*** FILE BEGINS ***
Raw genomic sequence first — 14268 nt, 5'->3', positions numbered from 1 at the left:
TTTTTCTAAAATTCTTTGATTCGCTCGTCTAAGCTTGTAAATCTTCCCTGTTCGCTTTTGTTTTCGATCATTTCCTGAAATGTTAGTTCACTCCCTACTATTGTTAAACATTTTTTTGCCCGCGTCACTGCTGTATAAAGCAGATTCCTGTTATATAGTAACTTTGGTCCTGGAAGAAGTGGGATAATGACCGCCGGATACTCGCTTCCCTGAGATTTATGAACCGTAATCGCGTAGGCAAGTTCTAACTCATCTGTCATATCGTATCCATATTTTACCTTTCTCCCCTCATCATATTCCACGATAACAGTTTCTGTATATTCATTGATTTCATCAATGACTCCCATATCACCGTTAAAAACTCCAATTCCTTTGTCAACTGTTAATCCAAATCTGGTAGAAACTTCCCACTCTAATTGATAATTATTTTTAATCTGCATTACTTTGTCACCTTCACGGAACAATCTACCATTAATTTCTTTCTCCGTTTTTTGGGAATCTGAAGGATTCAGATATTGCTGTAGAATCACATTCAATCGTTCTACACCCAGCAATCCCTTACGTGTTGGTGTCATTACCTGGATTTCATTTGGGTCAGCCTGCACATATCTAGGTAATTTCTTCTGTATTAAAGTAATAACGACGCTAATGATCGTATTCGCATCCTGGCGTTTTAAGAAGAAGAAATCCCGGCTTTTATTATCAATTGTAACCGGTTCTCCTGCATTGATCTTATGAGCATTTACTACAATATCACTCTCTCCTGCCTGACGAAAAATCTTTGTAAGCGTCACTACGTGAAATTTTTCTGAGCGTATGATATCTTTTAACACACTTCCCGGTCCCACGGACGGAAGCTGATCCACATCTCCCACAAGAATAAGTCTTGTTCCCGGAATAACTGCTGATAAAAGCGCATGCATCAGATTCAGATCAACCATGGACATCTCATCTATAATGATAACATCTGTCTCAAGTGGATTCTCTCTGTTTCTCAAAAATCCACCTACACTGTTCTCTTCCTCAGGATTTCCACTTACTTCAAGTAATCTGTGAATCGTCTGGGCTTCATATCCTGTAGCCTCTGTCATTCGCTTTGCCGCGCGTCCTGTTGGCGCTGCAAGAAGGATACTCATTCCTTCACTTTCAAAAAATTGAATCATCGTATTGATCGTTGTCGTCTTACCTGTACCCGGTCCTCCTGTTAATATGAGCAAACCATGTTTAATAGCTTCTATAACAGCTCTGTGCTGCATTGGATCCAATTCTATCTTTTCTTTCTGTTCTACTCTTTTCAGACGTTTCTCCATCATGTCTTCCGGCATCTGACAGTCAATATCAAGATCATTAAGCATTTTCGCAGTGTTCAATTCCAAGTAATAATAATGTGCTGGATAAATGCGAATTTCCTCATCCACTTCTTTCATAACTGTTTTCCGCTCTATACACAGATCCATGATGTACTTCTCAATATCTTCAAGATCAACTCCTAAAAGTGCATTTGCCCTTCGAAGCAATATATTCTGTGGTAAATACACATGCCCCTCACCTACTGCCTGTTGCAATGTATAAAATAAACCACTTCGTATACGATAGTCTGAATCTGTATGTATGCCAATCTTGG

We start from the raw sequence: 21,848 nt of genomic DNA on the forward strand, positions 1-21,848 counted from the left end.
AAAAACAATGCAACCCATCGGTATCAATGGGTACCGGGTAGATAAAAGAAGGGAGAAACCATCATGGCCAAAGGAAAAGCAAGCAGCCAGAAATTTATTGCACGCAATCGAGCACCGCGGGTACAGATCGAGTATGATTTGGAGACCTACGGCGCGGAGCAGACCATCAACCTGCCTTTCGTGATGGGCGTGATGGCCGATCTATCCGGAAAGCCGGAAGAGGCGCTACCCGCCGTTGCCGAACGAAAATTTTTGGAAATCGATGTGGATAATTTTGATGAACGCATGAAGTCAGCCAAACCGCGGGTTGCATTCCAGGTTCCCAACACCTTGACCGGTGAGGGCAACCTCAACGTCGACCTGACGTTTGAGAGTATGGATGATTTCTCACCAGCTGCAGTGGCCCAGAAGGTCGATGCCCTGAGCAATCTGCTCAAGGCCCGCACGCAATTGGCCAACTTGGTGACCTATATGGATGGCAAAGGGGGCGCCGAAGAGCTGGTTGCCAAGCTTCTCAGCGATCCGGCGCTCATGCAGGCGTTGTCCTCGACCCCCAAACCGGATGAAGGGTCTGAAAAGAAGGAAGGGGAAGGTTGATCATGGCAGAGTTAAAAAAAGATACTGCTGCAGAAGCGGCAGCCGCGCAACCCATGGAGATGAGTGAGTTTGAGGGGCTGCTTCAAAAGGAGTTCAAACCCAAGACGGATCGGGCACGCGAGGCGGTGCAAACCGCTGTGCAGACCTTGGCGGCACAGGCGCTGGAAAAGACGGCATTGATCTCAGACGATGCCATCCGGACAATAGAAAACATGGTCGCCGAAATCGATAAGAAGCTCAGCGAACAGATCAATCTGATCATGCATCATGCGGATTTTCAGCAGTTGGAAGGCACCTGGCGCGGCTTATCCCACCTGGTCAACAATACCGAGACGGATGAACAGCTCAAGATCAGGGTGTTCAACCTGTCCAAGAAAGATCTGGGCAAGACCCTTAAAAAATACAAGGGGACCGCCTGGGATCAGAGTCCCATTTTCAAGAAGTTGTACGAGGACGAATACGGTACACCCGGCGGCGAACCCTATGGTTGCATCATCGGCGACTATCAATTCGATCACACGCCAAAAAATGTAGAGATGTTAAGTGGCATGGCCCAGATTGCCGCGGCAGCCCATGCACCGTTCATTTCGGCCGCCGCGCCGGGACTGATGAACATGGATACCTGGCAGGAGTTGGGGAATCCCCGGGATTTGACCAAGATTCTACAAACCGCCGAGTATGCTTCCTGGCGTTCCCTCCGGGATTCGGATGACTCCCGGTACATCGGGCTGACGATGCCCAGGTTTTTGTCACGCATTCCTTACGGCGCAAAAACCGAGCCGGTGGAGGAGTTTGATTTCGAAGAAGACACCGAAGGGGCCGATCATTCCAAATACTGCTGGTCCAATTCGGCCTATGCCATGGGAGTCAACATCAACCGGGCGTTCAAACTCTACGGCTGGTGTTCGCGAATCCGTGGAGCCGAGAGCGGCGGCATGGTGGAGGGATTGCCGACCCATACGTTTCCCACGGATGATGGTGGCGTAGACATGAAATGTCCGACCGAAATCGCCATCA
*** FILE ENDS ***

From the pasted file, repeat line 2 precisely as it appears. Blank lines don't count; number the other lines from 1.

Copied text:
TTTTTCTAAAATTCTTTGATTCGCTCGTCTAAGCTTGTAAATCTTCCCTGTTCGCTTTTGTTTTCGATCATTTCCTGAAATGTTAGTTCACTCCCTACTATTGTTAAACATTTTTTTGCCCGCGTCACTGCTGTATAAAGCAGATTCCTGTTATATAGTAACTTTGGTCCTGGAAGAAGTGGGATAATGACCGCCGGATACTCGCTTCCCTGAGATTTATGAACCGTAATCGCGTAGGCAAGTTCTAACTCATCTGTCATATCGTATCCATATTTTACCTTTCTCCCCTCATCATATTCCACGATAACAGTTTCTGTATATTCATTGATTTCATCAATGACTCCCATATCACCGTTAAAAACTCCAATTCCTTTGTCAACTGTTAATCCAAATCTGGTAGAAACTTCCCACTCTAATTGATAATTATTTTTAATCTGCATTACTTTGTCACCTTCACGGAACAATCTACCATTAATTTCTTTCTCCGTTTTTTGGGAATCTGAAGGATTCAGATATTGCTGTAGAATCACATTCAATCGTTCTACACCCAGCAATCCCTTACGTGTTGGTGTCATTACCTGGATTTCATTTGGGTCAGCCTGCACATATCTAGGTAATTTCTTCTGTATTAAAGTAATAACGACGCTAATGATCGTATTCGCATCCTGGCGTTTTAAGAAGAAGAAATCCCGGCTTTTATTATCAATTGTAACCGGTTCTCCTGCATTGATCTTATGAGCATTTACTACAATATCACTCTCTCCTGCCTGACGAAAAATCTTTGTAAGCGTCACTACGTGAAATTTTTCTGAGCGTATGATATCTTTTAACACACTTCCCGGTCCCACGGACGGAAGCTGATCCACATCTCCCACAAGAATAAGTCTTGTTCCCGGAATAACTGCTGATAAAAGCGCATGCATCAGATTCAGATCAACCATGGACATCTCATCTATAATGATAACATCTGTCTCAAGTGGATTCTCTCTGTTTCTCAAAAATCCACCTACACTGTTCTCTTCCTCAGGATTTCCACTTACTTCAAGTAATCTGTGAATCGTCTGGGCTTCATATCCTGTAGCCTCTGTCATTCGCTTTGCCGCGCGTCCTGTTGGCGCTGCAAGAAGGATACTCATTCCTTCACTTTCAAAAAATTGAATCATCGTATTGATCGTTGTCGTCTTACCTGTACCCGGTCCTCCTGTTAATATGAGCAAACCATGTTTAATAGCTTCTATAACAGCTCTGTGCTGCATTGGATCCAATTCTATCTTTTCTTTCTGTTCTACTCTTTTCAGACGTTTCTCCATCATGTCTTCCGGCATCTGACAGTCAATATCAAGATCATTAAGCATTTTCGCAGTGTTCAATTCCAAGTAATAATAATGTGCTGGATAAATGCGAATTTCCTCATCCACTTCTTTCATAACTGTTTTCCGCTCTATACACAGATCCATGATGTACTTCTCAATATCTTCAAGATCAACTCCTAAAAGTGCATTTGCCCTTCGAAGCAATATATTCTGTGGTAAATACACATGCCCCTCACCTACTGCCTGTTGCAATGTATAAAATAAACCACTTCGTATACGATAGTCTGAATCTGTATGTATGCCAATCTTGG